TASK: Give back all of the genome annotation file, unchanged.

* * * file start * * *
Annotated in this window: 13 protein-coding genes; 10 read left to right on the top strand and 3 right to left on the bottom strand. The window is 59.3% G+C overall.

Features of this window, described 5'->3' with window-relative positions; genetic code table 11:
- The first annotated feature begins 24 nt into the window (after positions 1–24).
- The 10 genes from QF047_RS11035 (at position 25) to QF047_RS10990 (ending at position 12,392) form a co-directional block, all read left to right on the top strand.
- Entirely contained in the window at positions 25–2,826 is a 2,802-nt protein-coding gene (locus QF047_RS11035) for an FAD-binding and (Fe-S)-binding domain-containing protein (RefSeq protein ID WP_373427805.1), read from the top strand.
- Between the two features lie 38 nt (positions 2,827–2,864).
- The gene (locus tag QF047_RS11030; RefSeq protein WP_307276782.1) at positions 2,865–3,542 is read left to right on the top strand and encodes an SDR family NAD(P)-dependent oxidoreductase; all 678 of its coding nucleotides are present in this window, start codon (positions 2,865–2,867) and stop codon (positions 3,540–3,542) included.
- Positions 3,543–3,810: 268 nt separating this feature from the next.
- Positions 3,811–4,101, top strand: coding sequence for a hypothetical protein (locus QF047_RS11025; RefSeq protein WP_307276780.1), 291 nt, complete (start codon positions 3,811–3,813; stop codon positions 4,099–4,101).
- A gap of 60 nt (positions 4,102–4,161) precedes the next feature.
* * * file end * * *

Annotated in this window: 13 protein-coding genes; 10 read left to right on the top strand and 3 right to left on the bottom strand. The window is 59.3% G+C overall.

Features of this window, described 5'->3' with window-relative positions; genetic code table 11:
- The first annotated feature begins 24 nt into the window (after positions 1–24).
- The 10 genes from QF047_RS11035 (at position 25) to QF047_RS10990 (ending at position 12,392) form a co-directional block, all read left to right on the top strand.
- Entirely contained in the window at positions 25–2,826 is a 2,802-nt protein-coding gene (locus QF047_RS11035) for an FAD-binding and (Fe-S)-binding domain-containing protein (RefSeq protein ID WP_373427805.1), read from the top strand.
- Between the two features lie 38 nt (positions 2,827–2,864).
- The gene (locus tag QF047_RS11030; RefSeq protein WP_307276782.1) at positions 2,865–3,542 is read left to right on the top strand and encodes an SDR family NAD(P)-dependent oxidoreductase; all 678 of its coding nucleotides are present in this window, start codon (positions 2,865–2,867) and stop codon (positions 3,540–3,542) included.
- Positions 3,543–3,810: 268 nt separating this feature from the next.
- Positions 3,811–4,101, top strand: coding sequence for a hypothetical protein (locus QF047_RS11025; RefSeq protein WP_307276780.1), 291 nt, complete (start codon positions 3,811–3,813; stop codon positions 4,099–4,101).
- A gap of 60 nt (positions 4,102–4,161) precedes the next feature.